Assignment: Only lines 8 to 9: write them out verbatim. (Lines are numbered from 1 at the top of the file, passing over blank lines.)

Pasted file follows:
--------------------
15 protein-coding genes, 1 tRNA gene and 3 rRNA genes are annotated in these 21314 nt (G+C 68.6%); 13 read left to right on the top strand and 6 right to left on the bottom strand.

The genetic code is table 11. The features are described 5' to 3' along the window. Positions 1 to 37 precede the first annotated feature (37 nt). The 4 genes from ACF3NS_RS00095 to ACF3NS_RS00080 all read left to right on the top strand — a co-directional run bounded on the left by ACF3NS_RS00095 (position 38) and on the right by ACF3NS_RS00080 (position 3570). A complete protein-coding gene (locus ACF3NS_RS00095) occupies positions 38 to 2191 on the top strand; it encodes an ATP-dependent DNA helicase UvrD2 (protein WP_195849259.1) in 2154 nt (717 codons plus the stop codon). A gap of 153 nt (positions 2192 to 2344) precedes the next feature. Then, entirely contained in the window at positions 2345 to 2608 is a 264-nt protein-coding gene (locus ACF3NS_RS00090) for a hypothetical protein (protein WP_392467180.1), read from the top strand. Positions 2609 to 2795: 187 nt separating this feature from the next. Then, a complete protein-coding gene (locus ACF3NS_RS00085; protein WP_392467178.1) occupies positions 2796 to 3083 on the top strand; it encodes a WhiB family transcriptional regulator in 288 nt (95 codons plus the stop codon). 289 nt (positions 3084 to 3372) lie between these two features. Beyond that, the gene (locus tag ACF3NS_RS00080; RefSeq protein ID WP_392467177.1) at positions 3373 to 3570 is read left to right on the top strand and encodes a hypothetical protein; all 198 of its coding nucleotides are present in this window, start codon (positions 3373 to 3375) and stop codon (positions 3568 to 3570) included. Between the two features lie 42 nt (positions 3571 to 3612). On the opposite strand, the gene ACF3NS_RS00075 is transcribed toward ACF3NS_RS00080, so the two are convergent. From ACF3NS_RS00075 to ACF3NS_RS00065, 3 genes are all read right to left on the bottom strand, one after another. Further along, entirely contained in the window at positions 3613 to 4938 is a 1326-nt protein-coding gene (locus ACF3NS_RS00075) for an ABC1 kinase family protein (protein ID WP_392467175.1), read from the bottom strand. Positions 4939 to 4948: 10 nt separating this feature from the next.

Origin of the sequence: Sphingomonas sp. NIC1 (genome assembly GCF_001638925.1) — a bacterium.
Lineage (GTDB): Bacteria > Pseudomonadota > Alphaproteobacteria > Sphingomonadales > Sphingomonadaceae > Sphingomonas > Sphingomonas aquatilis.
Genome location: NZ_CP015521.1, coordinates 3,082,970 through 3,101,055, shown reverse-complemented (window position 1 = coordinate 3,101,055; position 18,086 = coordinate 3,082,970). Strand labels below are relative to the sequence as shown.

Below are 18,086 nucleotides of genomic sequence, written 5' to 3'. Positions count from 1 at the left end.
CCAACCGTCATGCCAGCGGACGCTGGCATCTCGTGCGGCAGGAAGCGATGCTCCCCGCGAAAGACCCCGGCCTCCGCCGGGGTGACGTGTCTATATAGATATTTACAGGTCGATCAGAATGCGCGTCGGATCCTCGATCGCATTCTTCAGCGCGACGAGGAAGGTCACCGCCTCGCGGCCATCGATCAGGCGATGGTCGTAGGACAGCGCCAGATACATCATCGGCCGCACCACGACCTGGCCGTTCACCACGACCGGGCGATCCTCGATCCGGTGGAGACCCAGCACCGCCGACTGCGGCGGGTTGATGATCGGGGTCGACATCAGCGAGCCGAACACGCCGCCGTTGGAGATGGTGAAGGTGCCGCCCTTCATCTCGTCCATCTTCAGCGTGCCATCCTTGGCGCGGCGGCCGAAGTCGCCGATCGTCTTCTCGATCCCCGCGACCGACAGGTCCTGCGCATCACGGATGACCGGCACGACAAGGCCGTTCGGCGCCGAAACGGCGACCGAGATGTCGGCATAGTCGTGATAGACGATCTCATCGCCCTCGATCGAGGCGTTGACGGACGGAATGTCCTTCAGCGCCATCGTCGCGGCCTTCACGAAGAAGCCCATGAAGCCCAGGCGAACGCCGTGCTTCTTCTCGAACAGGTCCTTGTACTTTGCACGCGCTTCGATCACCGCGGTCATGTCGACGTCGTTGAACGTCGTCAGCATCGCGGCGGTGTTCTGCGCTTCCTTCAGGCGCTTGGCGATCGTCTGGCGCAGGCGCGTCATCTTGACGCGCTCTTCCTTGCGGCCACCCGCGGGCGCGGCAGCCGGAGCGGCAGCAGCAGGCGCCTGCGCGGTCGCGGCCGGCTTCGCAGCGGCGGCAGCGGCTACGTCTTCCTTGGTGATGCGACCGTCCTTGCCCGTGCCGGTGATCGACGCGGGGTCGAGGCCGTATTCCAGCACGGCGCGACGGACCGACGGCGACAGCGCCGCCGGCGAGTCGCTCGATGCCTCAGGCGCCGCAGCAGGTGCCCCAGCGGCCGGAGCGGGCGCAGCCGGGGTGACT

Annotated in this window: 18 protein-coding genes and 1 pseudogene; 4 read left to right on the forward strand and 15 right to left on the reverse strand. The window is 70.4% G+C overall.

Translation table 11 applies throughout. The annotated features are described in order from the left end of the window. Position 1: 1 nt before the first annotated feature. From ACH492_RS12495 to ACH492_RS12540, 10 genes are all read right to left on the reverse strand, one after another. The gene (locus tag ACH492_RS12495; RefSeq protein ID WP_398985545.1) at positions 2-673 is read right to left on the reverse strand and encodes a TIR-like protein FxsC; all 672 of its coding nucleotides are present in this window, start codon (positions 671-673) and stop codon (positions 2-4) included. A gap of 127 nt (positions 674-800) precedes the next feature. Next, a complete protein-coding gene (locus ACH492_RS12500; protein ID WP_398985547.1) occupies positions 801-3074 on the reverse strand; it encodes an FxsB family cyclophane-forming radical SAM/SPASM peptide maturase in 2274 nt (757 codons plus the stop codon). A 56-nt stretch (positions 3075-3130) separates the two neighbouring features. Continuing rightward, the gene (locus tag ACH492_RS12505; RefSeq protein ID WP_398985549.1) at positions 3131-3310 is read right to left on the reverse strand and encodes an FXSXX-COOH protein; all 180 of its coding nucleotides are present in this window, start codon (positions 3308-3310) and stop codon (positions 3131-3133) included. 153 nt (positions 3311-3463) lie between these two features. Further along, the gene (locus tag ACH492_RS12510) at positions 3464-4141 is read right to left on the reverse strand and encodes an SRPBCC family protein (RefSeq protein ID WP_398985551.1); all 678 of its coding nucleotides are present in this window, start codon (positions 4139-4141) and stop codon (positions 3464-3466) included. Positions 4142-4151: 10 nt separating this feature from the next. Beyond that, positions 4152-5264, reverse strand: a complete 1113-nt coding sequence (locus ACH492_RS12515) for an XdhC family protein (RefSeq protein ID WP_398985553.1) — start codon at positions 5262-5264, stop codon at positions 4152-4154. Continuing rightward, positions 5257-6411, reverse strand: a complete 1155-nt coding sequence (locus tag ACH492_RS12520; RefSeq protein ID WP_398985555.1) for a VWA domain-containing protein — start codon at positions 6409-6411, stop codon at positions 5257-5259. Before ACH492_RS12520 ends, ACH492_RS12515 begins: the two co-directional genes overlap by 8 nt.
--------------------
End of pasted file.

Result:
Annotated in this window: 18 protein-coding genes and 1 pseudogene; 4 read left to right on the forward strand and 15 right to left on the reverse strand. The window is 70.4% G+C overall.

Translation table 11 applies throughout. The annotated features are described in order from the left end of the window. Position 1: 1 nt before the first annotated feature. From ACH492_RS12495 to ACH492_RS12540, 10 genes are all read right to left on the reverse strand, one after another. The gene (locus tag ACH492_RS12495; RefSeq protein ID WP_398985545.1) at positions 2-673 is read right to left on the reverse strand and encodes a TIR-like protein FxsC; all 672 of its coding nucleotides are present in this window, start codon (positions 671-673) and stop codon (positions 2-4) included. A gap of 127 nt (positions 674-800) precedes the next feature. Next, a complete protein-coding gene (locus ACH492_RS12500; protein ID WP_398985547.1) occupies positions 801-3074 on the reverse strand; it encodes an FxsB family cyclophane-forming radical SAM/SPASM peptide maturase in 2274 nt (757 codons plus the stop codon). A 56-nt stretch (positions 3075-3130) separates the two neighbouring features. Continuing rightward, the gene (locus tag ACH492_RS12505; RefSeq protein ID WP_398985549.1) at positions 3131-3310 is read right to left on the reverse strand and encodes an FXSXX-COOH protein; all 180 of its coding nucleotides are present in this window, start codon (positions 3308-3310) and stop codon (positions 3131-3133) included. 153 nt (positions 3311-3463) lie between these two features. Further along, the gene (locus tag ACH492_RS12510) at positions 3464-4141 is read right to left on the reverse strand and encodes an SRPBCC family protein (RefSeq protein ID WP_398985551.1); all 678 of its coding nucleotides are present in this window, start codon (positions 4139-4141) and stop codon (positions 3464-3466) included. Positions 4142-4151: 10 nt separating this feature from the next. Beyond that, positions 4152-5264, reverse strand: a complete 1113-nt coding sequence (locus ACH492_RS12515) for an XdhC family protein (RefSeq protein ID WP_398985553.1) — start codon at positions 5262-5264, stop codon at positions 4152-4154. Continuing rightward, positions 5257-6411, reverse strand: a complete 1155-nt coding sequence (locus tag ACH492_RS12520; RefSeq protein ID WP_398985555.1) for a VWA domain-containing protein — start codon at positions 6409-6411, stop codon at positions 5257-5259. Before ACH492_RS12520 ends, ACH492_RS12515 begins: the two co-directional genes overlap by 8 nt.